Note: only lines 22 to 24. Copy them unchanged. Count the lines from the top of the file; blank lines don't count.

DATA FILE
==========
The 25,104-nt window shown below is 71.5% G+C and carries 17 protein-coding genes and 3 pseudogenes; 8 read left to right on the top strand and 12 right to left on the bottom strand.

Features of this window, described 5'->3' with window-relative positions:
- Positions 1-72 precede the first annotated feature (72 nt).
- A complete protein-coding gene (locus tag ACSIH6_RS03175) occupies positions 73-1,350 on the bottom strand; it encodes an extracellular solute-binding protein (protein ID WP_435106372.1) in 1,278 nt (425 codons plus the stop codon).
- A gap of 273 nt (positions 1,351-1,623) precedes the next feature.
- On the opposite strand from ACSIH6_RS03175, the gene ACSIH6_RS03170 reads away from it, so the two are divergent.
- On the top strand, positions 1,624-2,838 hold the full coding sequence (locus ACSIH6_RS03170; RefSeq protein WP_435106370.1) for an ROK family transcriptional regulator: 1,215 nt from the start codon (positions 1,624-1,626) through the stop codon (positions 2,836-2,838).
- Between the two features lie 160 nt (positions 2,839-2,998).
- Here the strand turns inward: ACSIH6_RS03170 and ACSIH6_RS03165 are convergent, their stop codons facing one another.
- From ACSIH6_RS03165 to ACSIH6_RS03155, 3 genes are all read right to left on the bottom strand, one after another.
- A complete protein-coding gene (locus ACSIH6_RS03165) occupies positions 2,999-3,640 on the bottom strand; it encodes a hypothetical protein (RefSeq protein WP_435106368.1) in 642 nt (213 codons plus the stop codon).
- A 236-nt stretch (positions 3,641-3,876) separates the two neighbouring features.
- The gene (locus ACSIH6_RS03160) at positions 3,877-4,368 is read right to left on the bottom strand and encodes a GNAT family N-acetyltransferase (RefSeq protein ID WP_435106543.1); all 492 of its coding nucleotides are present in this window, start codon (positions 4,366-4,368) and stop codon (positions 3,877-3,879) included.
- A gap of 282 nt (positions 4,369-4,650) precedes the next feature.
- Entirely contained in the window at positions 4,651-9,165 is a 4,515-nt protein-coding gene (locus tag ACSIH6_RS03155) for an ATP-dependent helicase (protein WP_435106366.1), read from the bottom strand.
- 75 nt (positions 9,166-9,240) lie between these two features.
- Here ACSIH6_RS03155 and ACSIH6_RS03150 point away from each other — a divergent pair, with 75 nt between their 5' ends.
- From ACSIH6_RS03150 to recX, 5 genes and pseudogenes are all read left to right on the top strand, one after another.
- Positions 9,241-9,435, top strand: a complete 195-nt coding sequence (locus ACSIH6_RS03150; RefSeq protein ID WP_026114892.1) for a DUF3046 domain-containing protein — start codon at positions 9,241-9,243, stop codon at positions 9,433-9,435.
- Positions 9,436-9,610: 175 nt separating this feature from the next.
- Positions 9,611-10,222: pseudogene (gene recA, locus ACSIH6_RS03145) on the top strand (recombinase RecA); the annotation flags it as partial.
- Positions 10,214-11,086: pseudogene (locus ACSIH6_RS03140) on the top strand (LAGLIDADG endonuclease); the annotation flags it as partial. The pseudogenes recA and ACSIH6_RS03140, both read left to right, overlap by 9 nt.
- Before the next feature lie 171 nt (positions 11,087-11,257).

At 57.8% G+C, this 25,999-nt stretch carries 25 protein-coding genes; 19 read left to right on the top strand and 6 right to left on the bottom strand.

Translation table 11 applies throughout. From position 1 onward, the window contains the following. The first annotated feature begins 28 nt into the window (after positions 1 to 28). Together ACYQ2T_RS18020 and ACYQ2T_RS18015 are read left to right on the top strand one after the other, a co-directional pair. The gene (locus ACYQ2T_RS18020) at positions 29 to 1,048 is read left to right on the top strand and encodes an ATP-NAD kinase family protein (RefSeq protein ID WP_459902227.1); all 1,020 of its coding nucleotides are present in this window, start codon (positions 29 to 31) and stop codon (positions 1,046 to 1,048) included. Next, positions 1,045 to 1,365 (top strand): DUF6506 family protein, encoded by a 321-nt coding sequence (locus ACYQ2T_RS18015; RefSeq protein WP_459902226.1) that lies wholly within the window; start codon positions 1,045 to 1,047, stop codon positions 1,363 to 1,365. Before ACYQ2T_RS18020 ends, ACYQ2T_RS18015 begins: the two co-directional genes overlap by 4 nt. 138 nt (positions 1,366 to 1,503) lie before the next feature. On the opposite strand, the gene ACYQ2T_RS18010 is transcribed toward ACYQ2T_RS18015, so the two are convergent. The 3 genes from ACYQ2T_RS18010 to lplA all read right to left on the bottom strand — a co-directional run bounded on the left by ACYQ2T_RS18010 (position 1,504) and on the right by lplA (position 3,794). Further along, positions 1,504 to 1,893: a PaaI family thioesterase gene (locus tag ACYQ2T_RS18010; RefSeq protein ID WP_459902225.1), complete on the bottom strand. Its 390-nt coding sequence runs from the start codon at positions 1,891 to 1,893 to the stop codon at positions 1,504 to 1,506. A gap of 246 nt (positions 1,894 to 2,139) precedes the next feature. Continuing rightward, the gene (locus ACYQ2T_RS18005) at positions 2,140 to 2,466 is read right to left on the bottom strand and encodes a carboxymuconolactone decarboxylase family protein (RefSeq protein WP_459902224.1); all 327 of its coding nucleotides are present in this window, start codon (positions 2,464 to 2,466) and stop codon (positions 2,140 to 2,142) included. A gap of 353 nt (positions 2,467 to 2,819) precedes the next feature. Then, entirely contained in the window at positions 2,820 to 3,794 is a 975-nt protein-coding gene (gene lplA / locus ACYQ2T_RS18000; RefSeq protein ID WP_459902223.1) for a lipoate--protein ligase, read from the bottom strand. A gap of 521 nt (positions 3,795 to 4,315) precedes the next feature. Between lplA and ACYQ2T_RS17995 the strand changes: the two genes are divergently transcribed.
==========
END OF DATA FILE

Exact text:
- Positions 10,214-11,086: pseudogene (locus ACSIH6_RS03140) on the top strand (LAGLIDADG endonuclease); the annotation flags it as partial. The pseudogenes recA and ACSIH6_RS03140, both read left to right, overlap by 9 nt.
- Before the next feature lie 171 nt (positions 11,087-11,257).

At 57.8% G+C, this 25,999-nt stretch carries 25 protein-coding genes; 19 read left to right on the top strand and 6 right to left on the bottom strand.